In this guide we will give accurate and good advice on finding the right tenant and how to maintain a positive relationship with your tenant.
This includes finding a tenant, screening methods, asking the right questions, taking your time and maintaining a good relationship with your tenant.
Ideally when advertising a property to rent you have a lot of options, these include:
Websites such as Rightmove or Zoopla etc. are major sources of information in the property market and are regularly used by prospective tenants to find a home. The main issue is that individual landlords can’t create listings on these sites as it has to be done by a professional letting agency. The other way around this loophole is to use an online agent for a percentage of the original cost, for example Prop Home. (this could do with further explanation)
Even though we live in a modern age society, placing an ad in a newspaper could be a potential winner, depending on your market. This is an ideal way to reach the older generation or those who don’t access the internet.
Social media is an increasingly popular way of finding new tenants, which has the advantage of being free and quick and simple to use. Advertising a property can be done through Facebook or Instagram and can be shared by your followers to reach an ever expanding audience. Through social media, tenants can easily find what’s available to them in a specific area or at what size of property. As social media is very visual, it is essential to have great photos of each property listed.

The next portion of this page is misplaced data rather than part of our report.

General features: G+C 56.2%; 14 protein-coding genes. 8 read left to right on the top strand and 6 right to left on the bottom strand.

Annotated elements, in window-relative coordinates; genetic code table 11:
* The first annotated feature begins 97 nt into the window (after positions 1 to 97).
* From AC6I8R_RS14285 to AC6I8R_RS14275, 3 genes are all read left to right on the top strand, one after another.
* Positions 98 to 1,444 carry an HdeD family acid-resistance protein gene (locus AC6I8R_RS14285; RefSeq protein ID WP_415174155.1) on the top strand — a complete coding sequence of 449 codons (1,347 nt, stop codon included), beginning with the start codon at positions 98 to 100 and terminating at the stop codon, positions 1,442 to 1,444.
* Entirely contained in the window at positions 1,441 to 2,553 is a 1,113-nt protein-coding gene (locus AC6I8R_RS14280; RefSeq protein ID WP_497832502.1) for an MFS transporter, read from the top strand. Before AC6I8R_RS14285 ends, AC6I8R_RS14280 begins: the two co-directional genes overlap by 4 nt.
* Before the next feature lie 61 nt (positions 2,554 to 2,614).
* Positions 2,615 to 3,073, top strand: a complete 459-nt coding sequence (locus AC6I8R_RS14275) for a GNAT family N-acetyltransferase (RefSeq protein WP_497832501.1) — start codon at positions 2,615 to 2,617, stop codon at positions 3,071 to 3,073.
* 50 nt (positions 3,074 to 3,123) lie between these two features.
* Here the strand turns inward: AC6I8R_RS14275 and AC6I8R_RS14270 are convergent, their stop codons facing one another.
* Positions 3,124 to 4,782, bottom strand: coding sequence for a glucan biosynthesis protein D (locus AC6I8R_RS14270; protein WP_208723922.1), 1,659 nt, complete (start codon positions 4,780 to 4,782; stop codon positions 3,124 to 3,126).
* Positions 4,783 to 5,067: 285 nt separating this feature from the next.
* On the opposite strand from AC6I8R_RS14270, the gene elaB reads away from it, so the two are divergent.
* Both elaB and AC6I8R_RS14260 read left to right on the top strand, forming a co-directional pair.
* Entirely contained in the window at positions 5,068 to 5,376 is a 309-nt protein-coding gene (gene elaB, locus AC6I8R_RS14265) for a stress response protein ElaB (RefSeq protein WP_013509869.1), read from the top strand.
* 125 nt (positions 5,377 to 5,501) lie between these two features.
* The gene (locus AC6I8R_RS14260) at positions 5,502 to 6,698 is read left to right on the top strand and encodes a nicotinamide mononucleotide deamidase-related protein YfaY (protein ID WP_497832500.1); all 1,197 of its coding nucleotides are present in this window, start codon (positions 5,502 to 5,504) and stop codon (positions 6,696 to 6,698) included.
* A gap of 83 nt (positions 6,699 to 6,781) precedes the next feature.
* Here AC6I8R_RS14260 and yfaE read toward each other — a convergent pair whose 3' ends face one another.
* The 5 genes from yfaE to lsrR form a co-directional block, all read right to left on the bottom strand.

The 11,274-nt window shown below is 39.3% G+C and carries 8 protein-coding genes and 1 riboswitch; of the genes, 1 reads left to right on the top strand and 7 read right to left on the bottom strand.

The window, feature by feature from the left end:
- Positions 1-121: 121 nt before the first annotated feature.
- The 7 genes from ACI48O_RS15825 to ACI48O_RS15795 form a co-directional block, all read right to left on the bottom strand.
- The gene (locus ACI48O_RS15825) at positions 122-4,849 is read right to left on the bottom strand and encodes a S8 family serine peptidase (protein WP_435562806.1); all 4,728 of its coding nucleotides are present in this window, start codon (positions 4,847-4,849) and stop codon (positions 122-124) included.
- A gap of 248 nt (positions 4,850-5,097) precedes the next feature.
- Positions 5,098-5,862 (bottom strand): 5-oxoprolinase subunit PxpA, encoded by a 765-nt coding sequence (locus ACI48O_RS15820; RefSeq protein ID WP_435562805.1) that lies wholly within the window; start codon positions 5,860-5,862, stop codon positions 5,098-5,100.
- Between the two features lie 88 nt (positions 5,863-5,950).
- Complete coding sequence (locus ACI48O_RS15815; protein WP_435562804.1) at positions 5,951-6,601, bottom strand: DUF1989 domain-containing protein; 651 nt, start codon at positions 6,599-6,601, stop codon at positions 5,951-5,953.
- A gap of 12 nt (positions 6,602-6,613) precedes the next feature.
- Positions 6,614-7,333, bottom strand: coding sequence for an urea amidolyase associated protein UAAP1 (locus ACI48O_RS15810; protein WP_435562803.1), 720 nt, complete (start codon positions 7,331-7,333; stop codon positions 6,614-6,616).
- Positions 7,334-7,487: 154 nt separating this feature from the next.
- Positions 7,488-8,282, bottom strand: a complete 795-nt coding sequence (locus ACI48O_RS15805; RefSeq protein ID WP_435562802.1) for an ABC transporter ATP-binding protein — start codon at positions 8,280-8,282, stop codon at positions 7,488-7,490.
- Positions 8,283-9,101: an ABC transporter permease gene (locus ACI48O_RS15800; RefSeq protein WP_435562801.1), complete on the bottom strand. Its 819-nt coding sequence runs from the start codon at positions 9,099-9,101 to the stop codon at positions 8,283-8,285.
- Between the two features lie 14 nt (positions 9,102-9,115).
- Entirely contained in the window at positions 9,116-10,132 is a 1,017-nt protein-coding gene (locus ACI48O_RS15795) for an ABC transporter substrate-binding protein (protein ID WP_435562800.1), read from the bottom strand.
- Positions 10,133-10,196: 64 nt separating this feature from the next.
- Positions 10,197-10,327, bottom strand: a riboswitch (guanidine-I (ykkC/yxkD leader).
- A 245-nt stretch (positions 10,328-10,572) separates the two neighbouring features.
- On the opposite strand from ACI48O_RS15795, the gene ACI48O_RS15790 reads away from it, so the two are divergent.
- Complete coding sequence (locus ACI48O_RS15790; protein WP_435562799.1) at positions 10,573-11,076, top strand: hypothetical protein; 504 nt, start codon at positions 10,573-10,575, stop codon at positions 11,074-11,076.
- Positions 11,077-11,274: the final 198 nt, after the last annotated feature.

If you are looking for student tenants, it’s always best to get in touch with the local college or university as they may have rules and guides before creating a listing acceptable to the college and from there they may be able to advertise it directly to their students.
Advertising in properties that you own is a good way to keep a property tenanted as existing tenants may be able to refer you to their friends or family members. Word of mouth is one of the most popular form of advertising as you can always offer an incentive for those who have helped create a tenancy.
The first thing that will catch the eye of a tenant is good quality photos of a property. This will increase the level of enquiries.
When listing a property be sure to include:
Based on your experience and the types of tenants that you want to attract depends on what screening methods you might use.
The best way to screen tenants could be:
This is one of the easiest and quickest ways of selecting a tenant with basic questions such as;
These questions are great starters and can provide information if the applicant is suitable or not, for example if your advertising a 3-bedroom house and you have an applicant for a family looking to move in, that seems more suitable rather than a household of one.
Remember not to discriminate tenants based on age, gender, sexuality, race, religion, etc.
While adhering to government guidelines telephone/ or webcam interviews are a good way of conducting who is a good fit for the property. Being prepared and having a list of questions and taking notes can really help when coming to a decision.